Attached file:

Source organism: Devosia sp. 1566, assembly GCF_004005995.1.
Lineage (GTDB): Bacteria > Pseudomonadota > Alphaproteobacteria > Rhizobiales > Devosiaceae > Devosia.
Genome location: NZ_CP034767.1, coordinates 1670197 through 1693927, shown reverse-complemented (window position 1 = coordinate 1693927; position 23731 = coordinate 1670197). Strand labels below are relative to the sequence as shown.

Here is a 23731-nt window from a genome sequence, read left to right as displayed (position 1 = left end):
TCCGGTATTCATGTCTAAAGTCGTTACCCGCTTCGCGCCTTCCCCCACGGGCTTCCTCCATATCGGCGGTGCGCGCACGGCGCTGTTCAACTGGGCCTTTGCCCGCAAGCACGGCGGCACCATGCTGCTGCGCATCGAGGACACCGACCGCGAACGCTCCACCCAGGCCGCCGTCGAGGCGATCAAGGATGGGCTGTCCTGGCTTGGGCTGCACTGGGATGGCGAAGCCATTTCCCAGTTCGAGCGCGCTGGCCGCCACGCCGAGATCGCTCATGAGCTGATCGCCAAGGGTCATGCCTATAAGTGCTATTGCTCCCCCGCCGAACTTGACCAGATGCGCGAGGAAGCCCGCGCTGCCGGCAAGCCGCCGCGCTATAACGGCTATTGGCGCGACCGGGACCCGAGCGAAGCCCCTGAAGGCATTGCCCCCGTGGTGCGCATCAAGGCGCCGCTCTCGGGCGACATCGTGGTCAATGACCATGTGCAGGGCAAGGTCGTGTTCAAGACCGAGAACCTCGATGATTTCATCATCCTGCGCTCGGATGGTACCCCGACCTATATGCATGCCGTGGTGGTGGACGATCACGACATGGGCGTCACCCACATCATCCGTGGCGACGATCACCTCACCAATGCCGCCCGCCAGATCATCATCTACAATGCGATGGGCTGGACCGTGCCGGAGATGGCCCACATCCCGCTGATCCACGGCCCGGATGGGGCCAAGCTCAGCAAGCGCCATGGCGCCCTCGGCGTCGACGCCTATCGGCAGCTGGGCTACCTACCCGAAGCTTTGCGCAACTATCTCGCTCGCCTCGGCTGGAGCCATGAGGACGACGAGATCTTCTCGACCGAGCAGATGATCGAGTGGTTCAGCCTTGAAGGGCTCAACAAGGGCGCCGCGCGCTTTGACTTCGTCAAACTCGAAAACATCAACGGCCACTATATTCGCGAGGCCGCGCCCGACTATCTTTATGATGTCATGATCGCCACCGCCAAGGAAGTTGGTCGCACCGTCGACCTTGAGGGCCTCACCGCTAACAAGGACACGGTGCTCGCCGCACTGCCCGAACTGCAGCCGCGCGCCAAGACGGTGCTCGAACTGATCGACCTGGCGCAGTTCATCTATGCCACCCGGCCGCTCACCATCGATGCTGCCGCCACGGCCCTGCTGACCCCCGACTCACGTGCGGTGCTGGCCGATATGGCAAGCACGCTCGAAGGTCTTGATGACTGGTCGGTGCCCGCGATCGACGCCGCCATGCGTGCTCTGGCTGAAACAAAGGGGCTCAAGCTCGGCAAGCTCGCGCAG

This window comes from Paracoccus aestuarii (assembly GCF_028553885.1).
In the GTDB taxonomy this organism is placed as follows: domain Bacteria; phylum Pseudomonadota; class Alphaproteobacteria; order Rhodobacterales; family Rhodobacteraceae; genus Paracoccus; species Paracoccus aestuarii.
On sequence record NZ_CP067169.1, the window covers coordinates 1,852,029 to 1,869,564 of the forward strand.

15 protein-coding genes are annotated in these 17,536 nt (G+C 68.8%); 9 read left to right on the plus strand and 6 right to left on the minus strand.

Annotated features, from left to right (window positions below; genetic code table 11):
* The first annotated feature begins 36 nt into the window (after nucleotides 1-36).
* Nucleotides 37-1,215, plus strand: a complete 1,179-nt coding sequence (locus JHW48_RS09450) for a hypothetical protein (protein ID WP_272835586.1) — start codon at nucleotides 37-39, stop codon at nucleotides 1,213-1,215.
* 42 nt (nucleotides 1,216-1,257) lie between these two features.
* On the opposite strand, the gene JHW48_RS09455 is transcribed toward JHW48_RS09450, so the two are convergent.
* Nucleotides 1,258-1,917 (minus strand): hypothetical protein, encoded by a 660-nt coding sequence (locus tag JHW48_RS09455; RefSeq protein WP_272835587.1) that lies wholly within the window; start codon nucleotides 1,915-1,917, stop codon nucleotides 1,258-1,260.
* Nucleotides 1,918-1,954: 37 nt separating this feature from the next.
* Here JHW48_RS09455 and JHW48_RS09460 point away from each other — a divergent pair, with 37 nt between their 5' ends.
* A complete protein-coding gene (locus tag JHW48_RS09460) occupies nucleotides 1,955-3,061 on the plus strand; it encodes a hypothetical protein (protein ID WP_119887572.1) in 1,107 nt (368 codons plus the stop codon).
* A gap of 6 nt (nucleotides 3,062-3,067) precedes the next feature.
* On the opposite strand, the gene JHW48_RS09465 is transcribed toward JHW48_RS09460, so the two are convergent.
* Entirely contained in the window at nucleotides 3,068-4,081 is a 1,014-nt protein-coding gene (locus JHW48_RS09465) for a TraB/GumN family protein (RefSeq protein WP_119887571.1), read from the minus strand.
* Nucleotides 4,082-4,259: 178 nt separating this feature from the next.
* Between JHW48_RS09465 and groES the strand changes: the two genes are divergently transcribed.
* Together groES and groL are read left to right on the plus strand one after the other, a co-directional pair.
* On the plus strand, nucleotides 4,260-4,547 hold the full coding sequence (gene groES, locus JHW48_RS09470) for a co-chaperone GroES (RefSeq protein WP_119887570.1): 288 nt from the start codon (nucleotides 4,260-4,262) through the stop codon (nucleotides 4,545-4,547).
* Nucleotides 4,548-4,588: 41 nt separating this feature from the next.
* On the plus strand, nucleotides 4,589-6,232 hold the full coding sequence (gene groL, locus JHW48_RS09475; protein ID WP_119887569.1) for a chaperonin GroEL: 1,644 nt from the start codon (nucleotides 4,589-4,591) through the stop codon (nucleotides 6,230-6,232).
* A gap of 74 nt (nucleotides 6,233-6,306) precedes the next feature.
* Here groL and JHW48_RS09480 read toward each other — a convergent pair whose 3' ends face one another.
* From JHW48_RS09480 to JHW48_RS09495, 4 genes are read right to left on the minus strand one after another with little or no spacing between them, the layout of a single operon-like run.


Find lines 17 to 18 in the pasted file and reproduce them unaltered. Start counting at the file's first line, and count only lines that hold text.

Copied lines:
* Here JHW48_RS09455 and JHW48_RS09460 point away from each other — a divergent pair, with 37 nt between their 5' ends.
* A complete protein-coding gene (locus tag JHW48_RS09460) occupies nucleotides 1,955-3,061 on the plus strand; it encodes a hypothetical protein (protein ID WP_119887572.1) in 1,107 nt (368 codons plus the stop codon).